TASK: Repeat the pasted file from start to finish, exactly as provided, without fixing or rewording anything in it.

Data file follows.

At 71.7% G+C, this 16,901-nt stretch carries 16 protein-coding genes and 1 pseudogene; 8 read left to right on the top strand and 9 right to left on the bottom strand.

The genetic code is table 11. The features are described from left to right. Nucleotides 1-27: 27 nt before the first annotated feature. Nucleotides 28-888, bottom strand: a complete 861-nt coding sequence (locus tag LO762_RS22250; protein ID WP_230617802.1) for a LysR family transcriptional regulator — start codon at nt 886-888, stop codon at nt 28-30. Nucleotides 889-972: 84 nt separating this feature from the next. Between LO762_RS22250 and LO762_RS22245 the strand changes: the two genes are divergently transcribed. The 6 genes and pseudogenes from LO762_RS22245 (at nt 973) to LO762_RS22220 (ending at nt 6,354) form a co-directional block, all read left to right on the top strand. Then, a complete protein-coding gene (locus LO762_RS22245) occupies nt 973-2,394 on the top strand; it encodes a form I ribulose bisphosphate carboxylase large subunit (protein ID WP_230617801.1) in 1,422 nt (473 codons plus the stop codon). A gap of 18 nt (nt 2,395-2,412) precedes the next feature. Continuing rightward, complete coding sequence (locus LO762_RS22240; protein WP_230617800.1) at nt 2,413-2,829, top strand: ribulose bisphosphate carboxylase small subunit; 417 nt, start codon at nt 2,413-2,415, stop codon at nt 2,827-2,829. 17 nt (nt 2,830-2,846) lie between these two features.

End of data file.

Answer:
At 71.7% G+C, this 16,901-nt stretch carries 16 protein-coding genes and 1 pseudogene; 8 read left to right on the top strand and 9 right to left on the bottom strand.

The genetic code is table 11. The features are described from left to right. Nucleotides 1-27: 27 nt before the first annotated feature. Nucleotides 28-888, bottom strand: a complete 861-nt coding sequence (locus tag LO762_RS22250; protein ID WP_230617802.1) for a LysR family transcriptional regulator — start codon at nt 886-888, stop codon at nt 28-30. Nucleotides 889-972: 84 nt separating this feature from the next. Between LO762_RS22250 and LO762_RS22245 the strand changes: the two genes are divergently transcribed. The 6 genes and pseudogenes from LO762_RS22245 (at nt 973) to LO762_RS22220 (ending at nt 6,354) form a co-directional block, all read left to right on the top strand. Then, a complete protein-coding gene (locus LO762_RS22245) occupies nt 973-2,394 on the top strand; it encodes a form I ribulose bisphosphate carboxylase large subunit (protein ID WP_230617801.1) in 1,422 nt (473 codons plus the stop codon). A gap of 18 nt (nt 2,395-2,412) precedes the next feature. Continuing rightward, complete coding sequence (locus LO762_RS22240; protein WP_230617800.1) at nt 2,413-2,829, top strand: ribulose bisphosphate carboxylase small subunit; 417 nt, start codon at nt 2,413-2,415, stop codon at nt 2,827-2,829. 17 nt (nt 2,830-2,846) lie between these two features.